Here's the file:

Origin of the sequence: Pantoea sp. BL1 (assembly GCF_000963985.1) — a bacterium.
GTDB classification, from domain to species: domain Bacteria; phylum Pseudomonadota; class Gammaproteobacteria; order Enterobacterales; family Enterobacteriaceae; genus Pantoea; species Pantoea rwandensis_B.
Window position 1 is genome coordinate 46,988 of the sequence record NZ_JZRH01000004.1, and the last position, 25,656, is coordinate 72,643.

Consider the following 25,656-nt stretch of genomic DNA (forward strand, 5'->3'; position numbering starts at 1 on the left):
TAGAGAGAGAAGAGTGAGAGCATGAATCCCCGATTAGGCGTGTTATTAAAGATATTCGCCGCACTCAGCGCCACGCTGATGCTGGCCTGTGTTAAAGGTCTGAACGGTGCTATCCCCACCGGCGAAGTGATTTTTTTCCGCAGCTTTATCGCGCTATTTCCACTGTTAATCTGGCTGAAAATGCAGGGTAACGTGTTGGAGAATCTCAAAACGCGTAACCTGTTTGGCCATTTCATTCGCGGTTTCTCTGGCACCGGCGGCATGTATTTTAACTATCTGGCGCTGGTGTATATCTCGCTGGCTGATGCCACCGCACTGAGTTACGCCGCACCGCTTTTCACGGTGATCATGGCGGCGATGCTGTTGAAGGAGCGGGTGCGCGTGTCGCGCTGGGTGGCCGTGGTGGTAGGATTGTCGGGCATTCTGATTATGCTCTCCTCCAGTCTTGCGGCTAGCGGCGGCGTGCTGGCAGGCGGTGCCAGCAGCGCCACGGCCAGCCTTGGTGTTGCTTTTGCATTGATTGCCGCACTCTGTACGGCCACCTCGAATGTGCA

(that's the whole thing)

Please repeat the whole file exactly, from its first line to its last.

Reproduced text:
Origin of the sequence: Pantoea sp. BL1 (assembly GCF_000963985.1) — a bacterium.
GTDB classification, from domain to species: domain Bacteria; phylum Pseudomonadota; class Gammaproteobacteria; order Enterobacterales; family Enterobacteriaceae; genus Pantoea; species Pantoea rwandensis_B.
Window position 1 is genome coordinate 46,988 of the sequence record NZ_JZRH01000004.1, and the last position, 25,656, is coordinate 72,643.

Consider the following 25,656-nt stretch of genomic DNA (forward strand, 5'->3'; position numbering starts at 1 on the left):
TAGAGAGAGAAGAGTGAGAGCATGAATCCCCGATTAGGCGTGTTATTAAAGATATTCGCCGCACTCAGCGCCACGCTGATGCTGGCCTGTGTTAAAGGTCTGAACGGTGCTATCCCCACCGGCGAAGTGATTTTTTTCCGCAGCTTTATCGCGCTATTTCCACTGTTAATCTGGCTGAAAATGCAGGGTAACGTGTTGGAGAATCTCAAAACGCGTAACCTGTTTGGCCATTTCATTCGCGGTTTCTCTGGCACCGGCGGCATGTATTTTAACTATCTGGCGCTGGTGTATATCTCGCTGGCTGATGCCACCGCACTGAGTTACGCCGCACCGCTTTTCACGGTGATCATGGCGGCGATGCTGTTGAAGGAGCGGGTGCGCGTGTCGCGCTGGGTGGCCGTGGTGGTAGGATTGTCGGGCATTCTGATTATGCTCTCCTCCAGTCTTGCGGCTAGCGGCGGCGTGCTGGCAGGCGGTGCCAGCAGCGCCACGGCCAGCCTTGGTGTTGCTTTTGCATTGATTGCCGCACTCTGTACGGCCACCTCGAATGTGCA